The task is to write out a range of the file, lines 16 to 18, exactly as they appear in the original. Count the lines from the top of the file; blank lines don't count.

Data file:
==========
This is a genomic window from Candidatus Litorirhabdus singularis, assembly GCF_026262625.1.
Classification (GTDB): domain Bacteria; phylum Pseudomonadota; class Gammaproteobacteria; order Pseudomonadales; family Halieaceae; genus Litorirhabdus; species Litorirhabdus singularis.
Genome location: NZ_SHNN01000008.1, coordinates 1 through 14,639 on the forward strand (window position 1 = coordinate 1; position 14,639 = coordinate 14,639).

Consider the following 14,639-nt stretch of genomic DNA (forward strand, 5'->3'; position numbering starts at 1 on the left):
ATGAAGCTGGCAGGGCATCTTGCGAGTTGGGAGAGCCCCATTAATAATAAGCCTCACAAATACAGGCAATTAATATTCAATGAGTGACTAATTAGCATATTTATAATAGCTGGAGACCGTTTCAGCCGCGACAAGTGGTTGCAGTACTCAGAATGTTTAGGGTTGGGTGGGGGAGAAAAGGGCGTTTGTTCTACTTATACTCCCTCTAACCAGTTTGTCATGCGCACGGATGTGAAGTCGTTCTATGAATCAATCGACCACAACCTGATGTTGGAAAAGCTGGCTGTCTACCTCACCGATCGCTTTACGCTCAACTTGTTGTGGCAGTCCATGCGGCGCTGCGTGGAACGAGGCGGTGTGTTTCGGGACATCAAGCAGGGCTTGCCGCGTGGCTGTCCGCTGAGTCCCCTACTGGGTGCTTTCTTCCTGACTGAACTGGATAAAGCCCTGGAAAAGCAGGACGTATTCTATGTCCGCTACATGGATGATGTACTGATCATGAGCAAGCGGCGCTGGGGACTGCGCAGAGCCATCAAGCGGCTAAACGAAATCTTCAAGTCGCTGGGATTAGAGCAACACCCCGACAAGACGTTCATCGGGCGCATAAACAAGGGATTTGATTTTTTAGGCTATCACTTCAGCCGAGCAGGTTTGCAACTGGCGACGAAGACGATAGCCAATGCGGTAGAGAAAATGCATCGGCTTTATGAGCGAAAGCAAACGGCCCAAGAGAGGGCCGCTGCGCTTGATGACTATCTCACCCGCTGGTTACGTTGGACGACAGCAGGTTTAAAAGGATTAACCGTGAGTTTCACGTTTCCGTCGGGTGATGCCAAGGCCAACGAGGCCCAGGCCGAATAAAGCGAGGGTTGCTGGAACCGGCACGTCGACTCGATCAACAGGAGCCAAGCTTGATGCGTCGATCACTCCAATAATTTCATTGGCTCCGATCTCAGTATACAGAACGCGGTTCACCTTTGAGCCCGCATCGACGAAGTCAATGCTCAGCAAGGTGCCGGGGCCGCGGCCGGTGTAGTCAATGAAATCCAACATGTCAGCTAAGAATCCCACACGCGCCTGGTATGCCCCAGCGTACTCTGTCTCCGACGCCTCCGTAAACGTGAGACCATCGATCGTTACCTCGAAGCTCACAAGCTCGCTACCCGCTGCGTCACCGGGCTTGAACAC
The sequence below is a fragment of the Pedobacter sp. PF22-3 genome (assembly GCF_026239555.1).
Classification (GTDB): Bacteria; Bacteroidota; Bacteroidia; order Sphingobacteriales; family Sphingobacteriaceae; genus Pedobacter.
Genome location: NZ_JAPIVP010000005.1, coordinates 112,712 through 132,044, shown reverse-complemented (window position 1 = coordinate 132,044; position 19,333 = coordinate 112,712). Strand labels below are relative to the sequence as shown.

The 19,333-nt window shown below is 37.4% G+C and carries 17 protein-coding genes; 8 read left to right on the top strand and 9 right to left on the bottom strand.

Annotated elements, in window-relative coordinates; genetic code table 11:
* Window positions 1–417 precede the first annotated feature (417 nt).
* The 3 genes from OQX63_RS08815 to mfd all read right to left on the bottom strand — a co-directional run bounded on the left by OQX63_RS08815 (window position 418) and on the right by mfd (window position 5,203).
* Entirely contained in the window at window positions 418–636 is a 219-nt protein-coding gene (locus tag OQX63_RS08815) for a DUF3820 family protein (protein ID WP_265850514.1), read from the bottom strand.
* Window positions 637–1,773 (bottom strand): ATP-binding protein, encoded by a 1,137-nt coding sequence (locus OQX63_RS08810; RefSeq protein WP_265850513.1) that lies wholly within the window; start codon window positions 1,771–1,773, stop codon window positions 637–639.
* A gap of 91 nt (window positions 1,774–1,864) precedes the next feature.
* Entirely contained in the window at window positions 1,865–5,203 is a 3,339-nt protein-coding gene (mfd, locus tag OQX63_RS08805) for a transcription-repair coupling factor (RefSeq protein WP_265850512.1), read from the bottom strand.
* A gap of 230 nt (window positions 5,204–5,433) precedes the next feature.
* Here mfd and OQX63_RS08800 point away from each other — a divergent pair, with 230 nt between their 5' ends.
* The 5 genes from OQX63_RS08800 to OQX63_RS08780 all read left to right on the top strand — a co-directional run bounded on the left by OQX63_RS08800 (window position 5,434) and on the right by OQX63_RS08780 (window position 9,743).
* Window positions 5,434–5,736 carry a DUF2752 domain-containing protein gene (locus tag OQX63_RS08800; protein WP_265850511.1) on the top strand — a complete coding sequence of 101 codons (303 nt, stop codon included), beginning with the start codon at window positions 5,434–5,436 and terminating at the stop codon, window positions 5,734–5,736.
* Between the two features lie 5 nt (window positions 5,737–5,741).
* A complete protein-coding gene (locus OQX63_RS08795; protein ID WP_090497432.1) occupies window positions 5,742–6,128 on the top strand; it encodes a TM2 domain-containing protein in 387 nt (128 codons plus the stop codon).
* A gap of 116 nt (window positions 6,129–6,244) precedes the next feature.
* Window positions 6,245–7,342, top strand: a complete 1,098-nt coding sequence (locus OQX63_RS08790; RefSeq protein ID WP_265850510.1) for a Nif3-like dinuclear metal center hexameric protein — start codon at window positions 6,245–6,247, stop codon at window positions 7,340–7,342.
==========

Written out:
* Entirely contained in the window at window positions 1,865–5,203 is a 3,339-nt protein-coding gene (mfd, locus tag OQX63_RS08805) for a transcription-repair coupling factor (RefSeq protein WP_265850512.1), read from the bottom strand.
* A gap of 230 nt (window positions 5,204–5,433) precedes the next feature.
* Here mfd and OQX63_RS08800 point away from each other — a divergent pair, with 230 nt between their 5' ends.